Permanent Resident Card (PR card)

The Canadian government issues an official document known as the Permanent Residence Card (PR Card) to individuals recognized as permanent residents in Canada. This card acts as a verification of their status

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The Canadian government issues an official document known as the Permanent Residence Card (PR Card) to individuals recognized as permanent residents in Canada. This card acts as a verification of their status, especially during international travel to and from Canada. Key features of the PR Card include:

  1. Proof of Status: The PR Card is used to demonstrate that the individual is a permanent resident of Canada, particularly when re-entering Canada on a commercial vehicle, such as an airplane, boat, train, or bus.
  2. Travel Document: While it is not a travel document in itself, the PR Card is often required for permanent residents who are returning to Canada by commercial transportation. It’s used in conjunction with a passport from their country of origin.
  3. Validity and Renewal: PR Cards typically have a validity period and must be renewed before they expire. The usual validity period is five years, but in some cases, it can be issued for one year.
  4. Residency Obligation: To maintain permanent resident status, individuals need to meet certain residency obligations. The PR Card is a part of ensuring these obligations are met, especially for those who travel outside Canada.
  5. Not a Citizenship Document: It’s important to note that holding a PR Card does not mean the individual is a Canadian citizen; it simply indicates they have the right to live and work in Canada on a permanent basis.

Permanent residents use their PR Card in various situations, particularly for travel purposes, and it’s a crucial step towards eventually applying for Canadian citizenship, should they choose to do so.

Permanent Resident Travel Document (PRTD)

Permanent residents without valid PR cards who are outside of Canada and wish to travel to Canada may apply for a permanent resident travel document (PRTD). The PRTD will facilitate travel to Canada, where the person may apply for a PR card renewal or replacement.

Did you know?

Your permanent resident status does not expire when your PR card expires. A person can only lose their PR status if they go through an official process. Even if you fail to meet the permanent resident residency obligation, your PR status remains in effect until an official decision is made on your status.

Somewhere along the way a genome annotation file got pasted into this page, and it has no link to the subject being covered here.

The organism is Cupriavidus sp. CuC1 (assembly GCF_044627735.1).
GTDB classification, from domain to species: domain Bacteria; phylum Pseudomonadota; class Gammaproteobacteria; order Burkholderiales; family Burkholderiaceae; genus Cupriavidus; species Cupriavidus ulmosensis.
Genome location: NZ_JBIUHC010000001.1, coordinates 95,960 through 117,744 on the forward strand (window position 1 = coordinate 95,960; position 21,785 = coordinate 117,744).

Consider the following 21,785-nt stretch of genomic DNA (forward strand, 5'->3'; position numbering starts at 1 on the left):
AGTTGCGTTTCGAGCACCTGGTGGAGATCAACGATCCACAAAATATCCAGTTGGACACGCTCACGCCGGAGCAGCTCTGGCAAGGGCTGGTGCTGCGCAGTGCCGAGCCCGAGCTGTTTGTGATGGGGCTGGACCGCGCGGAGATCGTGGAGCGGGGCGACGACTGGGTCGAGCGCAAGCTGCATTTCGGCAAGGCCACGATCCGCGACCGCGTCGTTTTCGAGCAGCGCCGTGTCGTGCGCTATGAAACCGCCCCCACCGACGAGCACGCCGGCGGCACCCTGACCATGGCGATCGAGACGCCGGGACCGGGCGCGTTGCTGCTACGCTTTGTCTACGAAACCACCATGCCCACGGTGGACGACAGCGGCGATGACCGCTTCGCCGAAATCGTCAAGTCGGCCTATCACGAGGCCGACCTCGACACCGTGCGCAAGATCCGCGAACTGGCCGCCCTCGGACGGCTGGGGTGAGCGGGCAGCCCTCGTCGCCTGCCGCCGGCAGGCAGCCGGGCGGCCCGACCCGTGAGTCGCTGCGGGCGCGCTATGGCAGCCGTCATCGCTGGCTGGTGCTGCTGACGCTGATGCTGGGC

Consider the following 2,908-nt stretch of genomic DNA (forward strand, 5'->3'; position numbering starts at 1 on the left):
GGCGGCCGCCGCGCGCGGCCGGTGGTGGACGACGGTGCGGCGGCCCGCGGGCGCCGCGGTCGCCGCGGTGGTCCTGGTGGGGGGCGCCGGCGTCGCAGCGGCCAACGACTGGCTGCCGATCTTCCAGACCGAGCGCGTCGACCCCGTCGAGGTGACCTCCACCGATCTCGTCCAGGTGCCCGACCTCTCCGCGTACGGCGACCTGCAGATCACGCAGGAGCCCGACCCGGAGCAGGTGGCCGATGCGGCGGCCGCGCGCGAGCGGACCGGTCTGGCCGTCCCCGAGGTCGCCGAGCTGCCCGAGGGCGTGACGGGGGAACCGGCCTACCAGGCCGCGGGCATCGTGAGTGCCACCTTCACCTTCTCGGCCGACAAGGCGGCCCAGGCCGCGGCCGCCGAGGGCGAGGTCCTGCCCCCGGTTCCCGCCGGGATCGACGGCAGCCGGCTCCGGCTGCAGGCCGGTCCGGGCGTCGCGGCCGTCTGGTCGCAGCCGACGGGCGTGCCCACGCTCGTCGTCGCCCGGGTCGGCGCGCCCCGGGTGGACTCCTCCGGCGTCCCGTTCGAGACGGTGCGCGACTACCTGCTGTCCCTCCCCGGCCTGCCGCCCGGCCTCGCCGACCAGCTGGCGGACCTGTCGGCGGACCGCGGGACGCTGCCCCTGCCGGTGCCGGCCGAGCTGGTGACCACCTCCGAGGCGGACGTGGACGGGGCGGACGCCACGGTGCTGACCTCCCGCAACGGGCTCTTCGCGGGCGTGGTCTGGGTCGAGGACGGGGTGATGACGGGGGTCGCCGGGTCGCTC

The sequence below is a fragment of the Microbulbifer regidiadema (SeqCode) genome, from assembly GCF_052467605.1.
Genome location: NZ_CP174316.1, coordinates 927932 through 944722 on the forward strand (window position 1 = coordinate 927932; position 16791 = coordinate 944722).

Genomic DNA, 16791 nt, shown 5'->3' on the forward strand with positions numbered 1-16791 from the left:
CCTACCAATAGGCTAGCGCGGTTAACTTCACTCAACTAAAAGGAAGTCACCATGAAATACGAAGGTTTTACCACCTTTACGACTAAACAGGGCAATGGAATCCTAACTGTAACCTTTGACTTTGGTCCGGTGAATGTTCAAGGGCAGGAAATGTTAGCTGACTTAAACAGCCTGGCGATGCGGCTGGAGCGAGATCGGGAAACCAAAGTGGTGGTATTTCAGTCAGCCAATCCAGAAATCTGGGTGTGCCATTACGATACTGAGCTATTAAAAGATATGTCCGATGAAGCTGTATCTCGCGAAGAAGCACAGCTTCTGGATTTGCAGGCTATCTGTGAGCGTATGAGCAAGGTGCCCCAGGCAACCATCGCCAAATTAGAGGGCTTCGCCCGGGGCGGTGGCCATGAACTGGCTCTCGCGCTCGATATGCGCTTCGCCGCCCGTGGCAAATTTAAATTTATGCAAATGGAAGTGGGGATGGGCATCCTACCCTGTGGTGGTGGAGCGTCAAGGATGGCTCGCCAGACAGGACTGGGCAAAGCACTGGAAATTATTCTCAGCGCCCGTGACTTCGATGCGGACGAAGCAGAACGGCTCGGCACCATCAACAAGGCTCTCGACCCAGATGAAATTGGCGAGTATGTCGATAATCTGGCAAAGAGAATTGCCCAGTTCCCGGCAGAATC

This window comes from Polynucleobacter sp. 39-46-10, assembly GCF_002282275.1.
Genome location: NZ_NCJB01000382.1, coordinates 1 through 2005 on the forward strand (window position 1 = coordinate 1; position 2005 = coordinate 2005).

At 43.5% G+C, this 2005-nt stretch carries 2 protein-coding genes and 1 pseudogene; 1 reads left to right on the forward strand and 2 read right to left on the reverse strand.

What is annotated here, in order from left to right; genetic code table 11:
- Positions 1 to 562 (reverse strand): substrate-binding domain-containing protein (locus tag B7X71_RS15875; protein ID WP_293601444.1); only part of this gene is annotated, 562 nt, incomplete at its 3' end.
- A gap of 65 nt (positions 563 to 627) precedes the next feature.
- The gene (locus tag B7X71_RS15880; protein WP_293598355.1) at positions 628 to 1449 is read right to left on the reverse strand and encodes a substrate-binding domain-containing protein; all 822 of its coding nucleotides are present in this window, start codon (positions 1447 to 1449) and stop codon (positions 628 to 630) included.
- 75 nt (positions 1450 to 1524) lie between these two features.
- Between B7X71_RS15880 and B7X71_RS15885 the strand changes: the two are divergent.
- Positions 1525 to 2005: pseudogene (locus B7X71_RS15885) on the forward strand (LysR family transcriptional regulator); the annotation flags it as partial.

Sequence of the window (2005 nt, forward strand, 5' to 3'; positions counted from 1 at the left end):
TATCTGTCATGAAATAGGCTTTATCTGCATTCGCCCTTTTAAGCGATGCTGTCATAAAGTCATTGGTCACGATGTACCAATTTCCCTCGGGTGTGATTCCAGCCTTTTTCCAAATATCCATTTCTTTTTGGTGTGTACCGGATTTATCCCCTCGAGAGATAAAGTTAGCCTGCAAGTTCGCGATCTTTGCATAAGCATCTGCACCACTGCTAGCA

Permanent Resident Card Application

New permanent residents do not need to apply for a PR card. They will be automatically mailed a PR card when they immigrate to Canada and determine their Canadian mailing address. Only individuals who meet one of the following criteria must apply for a PR card:

  • You didn’t receive your PR card within 180 days of immigrating to Canada;
  • Your PR card is expired or will expire in less than nine months;
  • Your PR card has been lost, stolen, or destroyed, or;
  • You legally changed your name and need to update your PR card.

PR card applications must be submitted in hard copy to one of IRCC’s specified Case Processing Centres for PR cards.

Did you know?

The Canadian permanent resident card used to be called the Maple Leaf Card. This is because the card used to include a printed maple leaf, Canada’s national symbol.

PR Card have a Validity Period

The majority of PR cards have a validity period of five years, although a few may be issued for just one year. The expiration date of the card is clearly indicated on it. Once your PR card reaches its expiry date, it no longer serves as a valid travel document. It’s advisable to apply for a renewal of your card if it is set to expire within the next six months.

Urgent Processing

In certain situations, it may be possible for the Canadian government to expedite the processing of a permanent resident card. In order to qualify for urgent permanent resident card processing, you must be travelling within the next three months due to:

  • A job opportunity;
  • Your own serious illness;
  • The death of a family member;
  • Work related to your current job, or;
  • The serious illness of a family member.

It should be noted that even if a person is eligible for urgent processing, the Canadian government cannot guarantee they will process applications urgently or that PR cards will be received on time. It’s therefore advisable to always maintain a valid PR card in case of emergency.

If your PR card is approaching the end of its validity period, and you have not yet applied for Canadian citizenship, you may be interested in applying for a permanent residence card renewal.

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